It’s not an exact comparison, but I like seeing one next to the other.

Can you see how far in the distance the old blocks run in the picture on the right?

2016

2018

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Reminds me a little of the yellow brick road. Oh my!

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Written by johnwhays

April 30, 2018 at 6:00 am

Pallet Reuse

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You may recall that I built our chicken coop using wood predominantly gathered from pallets I salvaged at my workplace. Even though our coop is complete, the pallets keep coming. At the day-job, equipment arrives mounted to brand new pallets that the manufacturer doesn’t want returned.

I hate to imagine the wood pallets getting discarded after just one short shipping journey, so I continue to look for ways we can use them on the ranch.

One immediate need is in improving the footing on our trails where the surface is frequently such a muddy mess that you could lose a shoe if not careful.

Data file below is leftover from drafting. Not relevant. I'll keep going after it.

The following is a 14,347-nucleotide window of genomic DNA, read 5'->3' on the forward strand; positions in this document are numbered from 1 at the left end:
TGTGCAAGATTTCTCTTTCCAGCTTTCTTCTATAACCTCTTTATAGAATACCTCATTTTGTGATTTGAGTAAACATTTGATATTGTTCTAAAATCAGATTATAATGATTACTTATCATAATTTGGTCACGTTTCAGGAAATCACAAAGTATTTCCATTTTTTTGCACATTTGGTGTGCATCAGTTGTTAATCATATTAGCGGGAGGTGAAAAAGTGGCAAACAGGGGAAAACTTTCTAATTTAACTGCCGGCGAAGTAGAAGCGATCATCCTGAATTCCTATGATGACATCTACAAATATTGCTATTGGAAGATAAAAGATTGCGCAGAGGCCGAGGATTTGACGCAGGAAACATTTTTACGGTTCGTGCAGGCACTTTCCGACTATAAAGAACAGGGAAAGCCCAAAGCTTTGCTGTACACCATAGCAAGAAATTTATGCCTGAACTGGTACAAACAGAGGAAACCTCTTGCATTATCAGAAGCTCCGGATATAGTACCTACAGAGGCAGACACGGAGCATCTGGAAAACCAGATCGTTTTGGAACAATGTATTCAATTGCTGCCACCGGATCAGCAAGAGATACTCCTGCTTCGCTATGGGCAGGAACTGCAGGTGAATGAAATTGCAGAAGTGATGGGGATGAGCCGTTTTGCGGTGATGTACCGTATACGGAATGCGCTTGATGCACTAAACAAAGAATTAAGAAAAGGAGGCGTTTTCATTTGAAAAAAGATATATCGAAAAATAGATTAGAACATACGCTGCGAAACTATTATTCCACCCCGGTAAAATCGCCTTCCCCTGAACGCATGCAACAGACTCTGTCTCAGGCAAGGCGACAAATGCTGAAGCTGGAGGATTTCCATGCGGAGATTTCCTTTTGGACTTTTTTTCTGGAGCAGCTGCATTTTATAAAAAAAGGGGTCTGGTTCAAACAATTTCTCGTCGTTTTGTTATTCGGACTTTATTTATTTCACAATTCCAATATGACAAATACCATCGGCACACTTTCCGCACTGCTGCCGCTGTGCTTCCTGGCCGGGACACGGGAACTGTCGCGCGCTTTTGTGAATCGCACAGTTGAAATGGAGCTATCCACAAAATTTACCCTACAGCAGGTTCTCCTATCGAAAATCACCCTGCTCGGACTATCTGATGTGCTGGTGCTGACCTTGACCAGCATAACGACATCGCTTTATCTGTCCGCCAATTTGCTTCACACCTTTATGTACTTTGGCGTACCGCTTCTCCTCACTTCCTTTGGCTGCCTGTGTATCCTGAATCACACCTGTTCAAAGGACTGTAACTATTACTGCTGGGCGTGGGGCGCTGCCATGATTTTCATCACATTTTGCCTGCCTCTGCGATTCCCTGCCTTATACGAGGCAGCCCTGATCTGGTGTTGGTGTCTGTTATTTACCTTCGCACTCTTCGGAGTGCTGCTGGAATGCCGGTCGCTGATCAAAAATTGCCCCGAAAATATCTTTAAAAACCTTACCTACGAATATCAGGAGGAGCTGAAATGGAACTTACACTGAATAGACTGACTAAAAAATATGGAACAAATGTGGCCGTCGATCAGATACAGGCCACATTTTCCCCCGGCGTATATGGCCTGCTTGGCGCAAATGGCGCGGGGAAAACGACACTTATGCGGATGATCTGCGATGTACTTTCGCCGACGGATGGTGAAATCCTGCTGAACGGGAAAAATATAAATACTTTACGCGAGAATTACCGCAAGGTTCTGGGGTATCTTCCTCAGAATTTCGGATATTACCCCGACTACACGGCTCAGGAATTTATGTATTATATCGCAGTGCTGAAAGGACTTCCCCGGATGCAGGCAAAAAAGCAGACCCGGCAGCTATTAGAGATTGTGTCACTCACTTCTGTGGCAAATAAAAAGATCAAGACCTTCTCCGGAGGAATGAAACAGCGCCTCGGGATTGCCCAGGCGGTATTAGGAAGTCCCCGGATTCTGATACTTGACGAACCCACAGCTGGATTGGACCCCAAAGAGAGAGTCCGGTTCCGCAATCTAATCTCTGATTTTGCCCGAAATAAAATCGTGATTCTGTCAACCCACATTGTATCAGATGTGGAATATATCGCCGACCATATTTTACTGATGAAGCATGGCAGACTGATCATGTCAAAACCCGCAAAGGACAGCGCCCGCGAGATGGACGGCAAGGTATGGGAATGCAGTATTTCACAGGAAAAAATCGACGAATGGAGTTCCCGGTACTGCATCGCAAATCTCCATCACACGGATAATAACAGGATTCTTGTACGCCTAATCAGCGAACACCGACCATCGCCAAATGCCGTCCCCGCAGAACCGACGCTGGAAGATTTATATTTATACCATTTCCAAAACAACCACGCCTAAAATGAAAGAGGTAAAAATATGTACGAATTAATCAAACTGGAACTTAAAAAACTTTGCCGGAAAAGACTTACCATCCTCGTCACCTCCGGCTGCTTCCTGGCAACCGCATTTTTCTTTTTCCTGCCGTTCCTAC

The pallets I bring home from work have four blocks nailed on top which make it difficult to stack things on them, like bales of hay. Since that is a primary use for the pallets, my first project in reuse involves removing the blocks.

The pallets almost always arrive in sets of three, and my knack for procrastination plays out in a tendency to wait to remove the top blocks until some later time. Yesterday, being warm and sunny, turned out to be one of those later times.

Turns out our collection of pallets had grown to 15. That just so happens to mean 60 blocks, all power-nailed to the planks on the pallets. My right arm got a decent workout swinging the 3-pound hammer against the pry bar.